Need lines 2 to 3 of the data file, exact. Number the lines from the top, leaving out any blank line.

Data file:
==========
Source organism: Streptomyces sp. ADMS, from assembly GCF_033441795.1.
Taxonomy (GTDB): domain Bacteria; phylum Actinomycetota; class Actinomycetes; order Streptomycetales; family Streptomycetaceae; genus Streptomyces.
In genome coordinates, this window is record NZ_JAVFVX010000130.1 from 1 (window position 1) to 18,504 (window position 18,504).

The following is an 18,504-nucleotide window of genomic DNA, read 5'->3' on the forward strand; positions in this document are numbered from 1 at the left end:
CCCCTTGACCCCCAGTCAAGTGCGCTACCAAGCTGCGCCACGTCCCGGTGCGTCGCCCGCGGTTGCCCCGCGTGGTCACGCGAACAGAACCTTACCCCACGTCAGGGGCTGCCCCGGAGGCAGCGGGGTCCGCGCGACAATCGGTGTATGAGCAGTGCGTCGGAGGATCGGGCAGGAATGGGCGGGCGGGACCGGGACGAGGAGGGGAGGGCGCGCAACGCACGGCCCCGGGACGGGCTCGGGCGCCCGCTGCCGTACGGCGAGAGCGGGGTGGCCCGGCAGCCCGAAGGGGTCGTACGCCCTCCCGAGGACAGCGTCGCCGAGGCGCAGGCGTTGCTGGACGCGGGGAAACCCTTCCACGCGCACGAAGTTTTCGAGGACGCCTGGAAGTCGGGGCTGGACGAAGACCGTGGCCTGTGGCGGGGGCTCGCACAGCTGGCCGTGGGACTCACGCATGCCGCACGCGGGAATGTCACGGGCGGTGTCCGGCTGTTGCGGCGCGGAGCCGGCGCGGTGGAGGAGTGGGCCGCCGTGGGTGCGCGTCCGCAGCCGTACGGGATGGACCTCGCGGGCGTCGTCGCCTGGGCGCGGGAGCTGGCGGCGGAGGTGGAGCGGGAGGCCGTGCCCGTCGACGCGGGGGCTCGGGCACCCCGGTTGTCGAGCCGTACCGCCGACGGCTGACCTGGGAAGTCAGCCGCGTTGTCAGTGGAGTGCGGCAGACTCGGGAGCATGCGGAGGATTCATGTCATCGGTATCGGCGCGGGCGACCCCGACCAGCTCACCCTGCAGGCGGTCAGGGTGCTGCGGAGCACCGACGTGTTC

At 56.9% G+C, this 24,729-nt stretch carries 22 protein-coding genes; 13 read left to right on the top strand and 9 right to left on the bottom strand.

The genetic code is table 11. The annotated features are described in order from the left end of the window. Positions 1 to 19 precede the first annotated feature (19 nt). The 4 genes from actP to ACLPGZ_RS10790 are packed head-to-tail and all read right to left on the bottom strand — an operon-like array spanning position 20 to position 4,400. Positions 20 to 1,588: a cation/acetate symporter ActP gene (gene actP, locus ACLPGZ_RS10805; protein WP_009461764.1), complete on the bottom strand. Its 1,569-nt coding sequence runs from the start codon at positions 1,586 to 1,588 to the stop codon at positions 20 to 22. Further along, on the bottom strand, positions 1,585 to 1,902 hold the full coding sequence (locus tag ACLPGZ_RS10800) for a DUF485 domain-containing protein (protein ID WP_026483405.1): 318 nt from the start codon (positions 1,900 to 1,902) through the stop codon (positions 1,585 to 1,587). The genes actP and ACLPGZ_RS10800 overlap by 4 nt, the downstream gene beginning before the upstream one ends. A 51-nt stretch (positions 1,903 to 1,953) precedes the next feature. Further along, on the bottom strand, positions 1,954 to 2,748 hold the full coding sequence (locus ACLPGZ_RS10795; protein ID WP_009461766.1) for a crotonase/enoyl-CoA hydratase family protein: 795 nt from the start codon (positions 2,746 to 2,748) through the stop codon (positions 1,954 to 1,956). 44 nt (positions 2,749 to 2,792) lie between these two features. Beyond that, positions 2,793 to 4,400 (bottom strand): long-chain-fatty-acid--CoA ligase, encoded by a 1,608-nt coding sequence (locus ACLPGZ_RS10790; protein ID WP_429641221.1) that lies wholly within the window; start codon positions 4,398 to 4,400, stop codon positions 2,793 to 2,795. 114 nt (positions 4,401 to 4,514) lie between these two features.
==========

Taxonomy (GTDB): domain Bacteria; phylum Actinomycetota; class Actinomycetes; order Streptomycetales; family Streptomycetaceae; genus Streptomyces.
In genome coordinates, this window is record NZ_JAVFVX010000130.1 from 1 (window position 1) to 18,504 (window position 18,504).